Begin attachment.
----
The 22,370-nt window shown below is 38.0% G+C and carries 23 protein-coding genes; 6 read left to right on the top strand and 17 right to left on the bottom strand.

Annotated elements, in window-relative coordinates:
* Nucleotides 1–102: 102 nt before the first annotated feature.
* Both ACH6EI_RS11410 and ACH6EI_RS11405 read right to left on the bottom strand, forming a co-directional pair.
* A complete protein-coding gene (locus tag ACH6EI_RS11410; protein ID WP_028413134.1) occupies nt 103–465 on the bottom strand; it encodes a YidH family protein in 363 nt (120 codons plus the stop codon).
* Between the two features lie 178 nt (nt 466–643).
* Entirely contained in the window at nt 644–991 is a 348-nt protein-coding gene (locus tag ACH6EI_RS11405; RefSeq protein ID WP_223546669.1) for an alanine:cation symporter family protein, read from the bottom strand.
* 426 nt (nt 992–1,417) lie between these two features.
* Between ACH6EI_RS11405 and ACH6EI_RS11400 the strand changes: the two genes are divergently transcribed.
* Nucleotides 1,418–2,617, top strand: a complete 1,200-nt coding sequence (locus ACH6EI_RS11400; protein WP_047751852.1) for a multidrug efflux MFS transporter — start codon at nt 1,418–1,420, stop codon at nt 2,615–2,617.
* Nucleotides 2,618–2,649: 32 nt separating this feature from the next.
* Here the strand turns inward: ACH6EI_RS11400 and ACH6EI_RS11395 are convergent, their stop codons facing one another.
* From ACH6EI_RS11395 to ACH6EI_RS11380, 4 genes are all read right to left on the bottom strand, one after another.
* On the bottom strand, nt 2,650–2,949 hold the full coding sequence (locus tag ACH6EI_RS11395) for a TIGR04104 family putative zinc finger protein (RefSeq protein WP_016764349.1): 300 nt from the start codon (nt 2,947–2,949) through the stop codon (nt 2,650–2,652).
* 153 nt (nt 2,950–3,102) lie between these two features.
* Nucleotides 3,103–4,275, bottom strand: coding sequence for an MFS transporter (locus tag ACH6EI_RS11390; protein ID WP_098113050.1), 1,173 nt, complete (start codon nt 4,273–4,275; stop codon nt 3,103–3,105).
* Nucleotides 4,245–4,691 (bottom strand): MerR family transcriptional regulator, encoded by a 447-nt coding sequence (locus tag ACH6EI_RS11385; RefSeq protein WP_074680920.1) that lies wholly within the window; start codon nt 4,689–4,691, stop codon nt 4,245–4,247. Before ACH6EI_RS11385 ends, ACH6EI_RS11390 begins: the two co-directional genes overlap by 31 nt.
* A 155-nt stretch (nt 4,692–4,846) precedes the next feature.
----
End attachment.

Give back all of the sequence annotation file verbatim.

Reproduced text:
The 22,370-nt window shown below is 38.0% G+C and carries 23 protein-coding genes; 6 read left to right on the top strand and 17 right to left on the bottom strand.

Annotated elements, in window-relative coordinates:
* Nucleotides 1–102: 102 nt before the first annotated feature.
* Both ACH6EI_RS11410 and ACH6EI_RS11405 read right to left on the bottom strand, forming a co-directional pair.
* A complete protein-coding gene (locus tag ACH6EI_RS11410; protein ID WP_028413134.1) occupies nt 103–465 on the bottom strand; it encodes a YidH family protein in 363 nt (120 codons plus the stop codon).
* Between the two features lie 178 nt (nt 466–643).
* Entirely contained in the window at nt 644–991 is a 348-nt protein-coding gene (locus tag ACH6EI_RS11405; RefSeq protein ID WP_223546669.1) for an alanine:cation symporter family protein, read from the bottom strand.
* 426 nt (nt 992–1,417) lie between these two features.
* Between ACH6EI_RS11405 and ACH6EI_RS11400 the strand changes: the two genes are divergently transcribed.
* Nucleotides 1,418–2,617, top strand: a complete 1,200-nt coding sequence (locus ACH6EI_RS11400; protein WP_047751852.1) for a multidrug efflux MFS transporter — start codon at nt 1,418–1,420, stop codon at nt 2,615–2,617.
* Nucleotides 2,618–2,649: 32 nt separating this feature from the next.
* Here the strand turns inward: ACH6EI_RS11400 and ACH6EI_RS11395 are convergent, their stop codons facing one another.
* From ACH6EI_RS11395 to ACH6EI_RS11380, 4 genes are all read right to left on the bottom strand, one after another.
* On the bottom strand, nt 2,650–2,949 hold the full coding sequence (locus tag ACH6EI_RS11395) for a TIGR04104 family putative zinc finger protein (RefSeq protein WP_016764349.1): 300 nt from the start codon (nt 2,947–2,949) through the stop codon (nt 2,650–2,652).
* 153 nt (nt 2,950–3,102) lie between these two features.
* Nucleotides 3,103–4,275, bottom strand: coding sequence for an MFS transporter (locus tag ACH6EI_RS11390; protein ID WP_098113050.1), 1,173 nt, complete (start codon nt 4,273–4,275; stop codon nt 3,103–3,105).
* Nucleotides 4,245–4,691 (bottom strand): MerR family transcriptional regulator, encoded by a 447-nt coding sequence (locus tag ACH6EI_RS11385; RefSeq protein WP_074680920.1) that lies wholly within the window; start codon nt 4,689–4,691, stop codon nt 4,245–4,247. Before ACH6EI_RS11385 ends, ACH6EI_RS11390 begins: the two co-directional genes overlap by 31 nt.
* A 155-nt stretch (nt 4,692–4,846) precedes the next feature.